John McDouall Stuart - Sixth Expedition


Monday, 8th December, Termination Hill. During the night had a heavy thunderstorm and shower from the south-east. Started at six a.m. and arrived at Mr. Glen's Station at sundown, quite done up; received a hearty welcome. Encountered a heavy storm of thunder and lightning a few miles from the station. Wind, south-east.
Tuesday, 9th December, Mr. Glen's Station. Proceeded to Mount Stuart Station, where I had the pleasure of meeting Mr. John Chambers, who received me with great kindness. There has been some heavy rain here lately. Wind, south-east. Day hot.
Wednesday, 10th December, Mount Stuart Station. Accompanied by Mr. Chambers, proceeded to Moolooloo, and arrived there in the afternoon completely tired and exhausted from riding in the saddle. Day hot. Wind, east.
In conclusion, I beg to say, that I believe this country (i.e., from the Roper to the Adelaide and thence to the shores of the Gulf), to be well adapted for the settlement of an European population, the climate being in every respect suitable, and the surrounding country of excellent quality and of great extent. Timber, stringy-bark, iron-bark, gum, etc., with bamboo fifty to sixty feet high on the banks of the river, is abundant, and at convenient distances. The country is intersected by numerous springs and watercourses in every direction. In my journey across I was not fortunate in meeting with thunder showers or heavy rains; but, with the exception of two nights, I was never without a sufficient supply of water. This will show the permanency of the different waters, and I see no difficulty in taking over a herd of horses at any time; and I may say that one of our party, Mr. Thring, is prepared to do so. My party have conducted themselves throughout this long and trying journey to my entire satisfaction; and I may particularly mention Messrs. Kekwick and Thring, who had been with me on my former expedition. During my severe illness every attention and sympathy were shown to me by every one in the party, and I herewith beg to record to them my sincere thanks.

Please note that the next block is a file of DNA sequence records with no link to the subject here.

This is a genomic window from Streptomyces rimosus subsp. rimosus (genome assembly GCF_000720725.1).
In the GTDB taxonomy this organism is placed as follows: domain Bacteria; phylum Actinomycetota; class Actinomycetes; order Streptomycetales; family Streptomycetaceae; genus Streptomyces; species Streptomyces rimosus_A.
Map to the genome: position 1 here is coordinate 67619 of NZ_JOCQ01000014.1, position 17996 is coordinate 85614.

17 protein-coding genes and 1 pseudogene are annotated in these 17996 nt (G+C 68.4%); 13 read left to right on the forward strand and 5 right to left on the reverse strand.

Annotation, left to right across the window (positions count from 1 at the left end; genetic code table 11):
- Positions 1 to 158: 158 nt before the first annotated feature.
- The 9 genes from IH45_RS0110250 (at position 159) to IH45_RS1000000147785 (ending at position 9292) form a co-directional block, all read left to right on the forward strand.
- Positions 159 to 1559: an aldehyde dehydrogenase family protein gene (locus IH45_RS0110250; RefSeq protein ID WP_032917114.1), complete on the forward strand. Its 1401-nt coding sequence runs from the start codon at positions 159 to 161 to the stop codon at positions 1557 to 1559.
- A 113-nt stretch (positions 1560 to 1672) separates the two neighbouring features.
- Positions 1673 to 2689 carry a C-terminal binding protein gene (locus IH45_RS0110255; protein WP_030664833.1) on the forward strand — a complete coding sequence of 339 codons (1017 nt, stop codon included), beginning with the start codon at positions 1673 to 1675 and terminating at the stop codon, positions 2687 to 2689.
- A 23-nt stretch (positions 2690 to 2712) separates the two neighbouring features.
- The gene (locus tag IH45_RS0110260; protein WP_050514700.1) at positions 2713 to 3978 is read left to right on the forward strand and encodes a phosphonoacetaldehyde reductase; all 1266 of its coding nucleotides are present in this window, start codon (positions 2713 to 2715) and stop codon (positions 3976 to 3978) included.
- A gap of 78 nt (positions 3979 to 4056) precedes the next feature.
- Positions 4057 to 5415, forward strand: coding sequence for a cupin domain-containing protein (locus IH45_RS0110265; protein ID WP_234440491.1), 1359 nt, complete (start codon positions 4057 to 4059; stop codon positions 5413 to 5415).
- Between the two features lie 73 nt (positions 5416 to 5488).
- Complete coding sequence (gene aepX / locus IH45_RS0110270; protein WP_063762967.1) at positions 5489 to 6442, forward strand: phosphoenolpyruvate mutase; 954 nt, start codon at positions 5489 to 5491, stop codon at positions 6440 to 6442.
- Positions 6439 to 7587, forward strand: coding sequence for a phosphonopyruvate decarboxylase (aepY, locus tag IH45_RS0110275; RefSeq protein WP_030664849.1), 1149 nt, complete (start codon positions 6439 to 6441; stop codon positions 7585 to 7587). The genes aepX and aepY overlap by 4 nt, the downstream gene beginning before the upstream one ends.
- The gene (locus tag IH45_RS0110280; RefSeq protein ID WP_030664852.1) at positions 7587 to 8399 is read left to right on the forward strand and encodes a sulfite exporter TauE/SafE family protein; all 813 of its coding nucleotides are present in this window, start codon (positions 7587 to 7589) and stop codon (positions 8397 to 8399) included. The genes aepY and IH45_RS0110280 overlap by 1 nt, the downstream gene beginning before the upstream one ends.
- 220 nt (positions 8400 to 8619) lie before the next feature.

I may here mention that the accident which occurred to me at the starting of the Expedition from Adelaide has rendered my right hand almost useless for life.
The Journal concludes with the following letter:

To the Honourable H.B.T. Strangways, Commissioner of Crown Lands and Immigration.

Adelaide, December 18, 1862.


For the information of His Excellency the Governor-in-Chief, I have the honour to report to you my return to Adelaide, after an absence of twelve months and thirteen days; and I herewith beg to hand you my chart and journals of the Expedition from which I have just returned.

To you, Sir, and the Government, my especial thanks are due for the liberal manner in which the supplies were voted, and for the kind and ready assistance I at all times experienced. Also to George Hamilton, Esquire, Chief Inspector of Police, for the efficient manner in which my party was fitted out. The original promoters of my various expeditions, Messrs. James Chambers and William Finke, have always shown the most lively interest in my success, to which they cheerfully contributed. How much I regret the unexpected decease of the first-named gentleman I need here hardly state, for he was indeed heart and soul in the result, and no one would have felt so proud of my success as my much-lamented and best friend James Chambers. To Mr. John Chambers I am also under many obligations for assistance in many instances, and I hereby tender him my best thanks.

I have the honour, etc.,